25 June 2019
Source: Macular Society
National sight loss charity the Macular Society says the only way to stop hundreds of thousands of people losing their sight is to fund much more research.
The charity, which is this week marking its fifth annual awareness week, has highlighted the small amount of money going into macular research, despite the number of people affected by the condition.
Macular disease is the biggest cause of sight loss in the UK, with around 300 people diagnosed every day. It can affect people of any age – even children. The most common type of macular disease is age-related macular degeneration, mainly affecting people over the age of 55. Due to our ageing population, the number of older people living with the condition is set to double in the next 20 years. It is set to be the next public health crisis.
Cathy Yelf, chief executive of the charity, says: “Macular disease is cruel and isolating. It steals your sight, your confidence, your independence, and your ability to do the things you love. Day to day we hear from people about the devastating impact it has on their lives – taking away their dreams and plans for the future.
“And yet, despite its devastating impact, too little is known about its causes and for the majority of people affected there is not even a treatment, let alone a cure.”
She adds: “Today, more and more people are being diagnosed with macular disease. It is already a major public health crisis – with far more people living with macular disease than dementia. We must stop it in its tracks.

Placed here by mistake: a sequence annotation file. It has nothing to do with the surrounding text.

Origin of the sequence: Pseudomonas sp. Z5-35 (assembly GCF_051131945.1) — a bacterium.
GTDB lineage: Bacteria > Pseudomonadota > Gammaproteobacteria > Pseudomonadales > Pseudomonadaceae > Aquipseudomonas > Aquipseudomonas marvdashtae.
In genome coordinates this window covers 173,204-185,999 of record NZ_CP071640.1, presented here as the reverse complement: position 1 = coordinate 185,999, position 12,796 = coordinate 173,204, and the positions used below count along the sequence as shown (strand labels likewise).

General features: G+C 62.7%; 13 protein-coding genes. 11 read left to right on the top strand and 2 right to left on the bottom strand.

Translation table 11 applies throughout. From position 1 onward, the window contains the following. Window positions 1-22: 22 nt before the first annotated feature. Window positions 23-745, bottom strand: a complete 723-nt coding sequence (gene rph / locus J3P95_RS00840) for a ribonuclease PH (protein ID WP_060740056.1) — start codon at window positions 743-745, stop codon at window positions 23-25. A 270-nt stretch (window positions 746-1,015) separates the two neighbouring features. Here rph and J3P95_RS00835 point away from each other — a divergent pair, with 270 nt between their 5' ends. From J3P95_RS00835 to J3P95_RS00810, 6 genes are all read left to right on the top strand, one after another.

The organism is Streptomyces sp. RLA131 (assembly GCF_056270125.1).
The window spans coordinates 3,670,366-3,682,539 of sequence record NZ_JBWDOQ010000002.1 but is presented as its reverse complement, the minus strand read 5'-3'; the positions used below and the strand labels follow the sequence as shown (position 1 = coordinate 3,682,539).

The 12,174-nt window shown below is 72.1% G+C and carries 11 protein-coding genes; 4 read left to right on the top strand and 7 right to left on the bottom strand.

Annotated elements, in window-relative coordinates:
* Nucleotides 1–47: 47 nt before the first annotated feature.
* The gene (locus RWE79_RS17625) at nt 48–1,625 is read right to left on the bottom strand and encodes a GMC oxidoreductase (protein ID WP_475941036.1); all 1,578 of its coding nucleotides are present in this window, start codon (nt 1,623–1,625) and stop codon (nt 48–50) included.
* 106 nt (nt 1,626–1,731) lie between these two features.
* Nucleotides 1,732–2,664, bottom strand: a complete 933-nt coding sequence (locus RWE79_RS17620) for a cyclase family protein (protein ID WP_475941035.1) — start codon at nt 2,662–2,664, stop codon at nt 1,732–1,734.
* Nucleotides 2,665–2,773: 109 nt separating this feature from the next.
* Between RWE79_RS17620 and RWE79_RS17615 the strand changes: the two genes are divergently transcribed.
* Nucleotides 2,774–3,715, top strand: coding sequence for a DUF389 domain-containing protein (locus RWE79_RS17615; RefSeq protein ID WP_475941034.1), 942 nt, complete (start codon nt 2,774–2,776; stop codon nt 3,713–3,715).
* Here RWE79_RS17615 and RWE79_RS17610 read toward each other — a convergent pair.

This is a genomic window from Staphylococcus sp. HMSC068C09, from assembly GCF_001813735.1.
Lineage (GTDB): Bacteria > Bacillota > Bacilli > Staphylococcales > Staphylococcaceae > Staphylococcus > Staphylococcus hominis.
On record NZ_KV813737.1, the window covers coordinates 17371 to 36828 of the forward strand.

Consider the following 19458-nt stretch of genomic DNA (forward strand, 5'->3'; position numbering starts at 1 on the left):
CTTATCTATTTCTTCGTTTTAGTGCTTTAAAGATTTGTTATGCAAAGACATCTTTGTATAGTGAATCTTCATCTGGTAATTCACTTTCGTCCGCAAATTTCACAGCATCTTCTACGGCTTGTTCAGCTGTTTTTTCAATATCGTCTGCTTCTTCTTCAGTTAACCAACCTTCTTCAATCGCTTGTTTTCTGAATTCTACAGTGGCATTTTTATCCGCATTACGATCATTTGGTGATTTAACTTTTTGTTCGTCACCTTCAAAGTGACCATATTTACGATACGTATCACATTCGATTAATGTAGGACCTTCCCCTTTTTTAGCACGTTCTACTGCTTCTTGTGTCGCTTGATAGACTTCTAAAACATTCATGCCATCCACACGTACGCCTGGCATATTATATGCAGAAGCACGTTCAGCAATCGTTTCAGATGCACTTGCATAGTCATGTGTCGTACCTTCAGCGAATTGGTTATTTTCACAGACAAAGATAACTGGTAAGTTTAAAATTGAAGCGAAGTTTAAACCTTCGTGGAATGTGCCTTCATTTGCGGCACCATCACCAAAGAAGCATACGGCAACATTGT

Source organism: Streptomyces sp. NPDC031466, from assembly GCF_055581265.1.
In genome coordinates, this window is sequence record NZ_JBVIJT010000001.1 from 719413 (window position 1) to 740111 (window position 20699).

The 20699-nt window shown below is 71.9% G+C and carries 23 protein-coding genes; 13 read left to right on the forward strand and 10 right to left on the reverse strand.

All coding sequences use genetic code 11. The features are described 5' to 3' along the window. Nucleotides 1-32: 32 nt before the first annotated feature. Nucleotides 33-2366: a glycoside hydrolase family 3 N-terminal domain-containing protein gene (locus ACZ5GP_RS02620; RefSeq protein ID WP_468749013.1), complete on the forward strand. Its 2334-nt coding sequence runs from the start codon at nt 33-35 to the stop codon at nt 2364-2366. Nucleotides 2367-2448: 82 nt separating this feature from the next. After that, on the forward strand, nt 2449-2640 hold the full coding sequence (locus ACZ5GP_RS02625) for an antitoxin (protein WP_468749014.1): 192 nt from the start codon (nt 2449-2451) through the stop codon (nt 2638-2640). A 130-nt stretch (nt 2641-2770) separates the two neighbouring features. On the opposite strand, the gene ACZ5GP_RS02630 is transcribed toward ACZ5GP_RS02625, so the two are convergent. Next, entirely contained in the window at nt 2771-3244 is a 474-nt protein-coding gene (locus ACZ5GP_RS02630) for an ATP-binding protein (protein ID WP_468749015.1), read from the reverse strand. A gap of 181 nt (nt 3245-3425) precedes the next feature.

That is why this year’s Macular Week will be highlighting why funding more research is the only way we are going to beat macular disease for good.”
In Macular Week, which runs until Sunday 30 June, the Society will be sharing the story of Kelly Ephgrave who was diagnosed with macular disease 29 years ago.
Kelly has an inherited form of macular disease and is now unable to do the jobs she’s trained to do. Devastatingly, a few years ago she found that two of her sons also have the condition. The youngest was only 18 months old at the time.
She said: “I was devastated when my children were diagnosed because they all want to be pilots. Their dad’s a pilot and it’s the only job that they are definitely not going to be able to do. I am trying to be realistic with my children without being negative but I am shutting their dreams down as well.
Research into macular disease is so important to improve the future of people who are living with macular disease. As an adult the list of things I can’t do is getting bigger and bigger and bigger. I don’t want my children to have that. I want my boys to do anything they want to do.”
Watch Kelly’s story on YouTube: https://youtu.be/XTaGsq5CEX4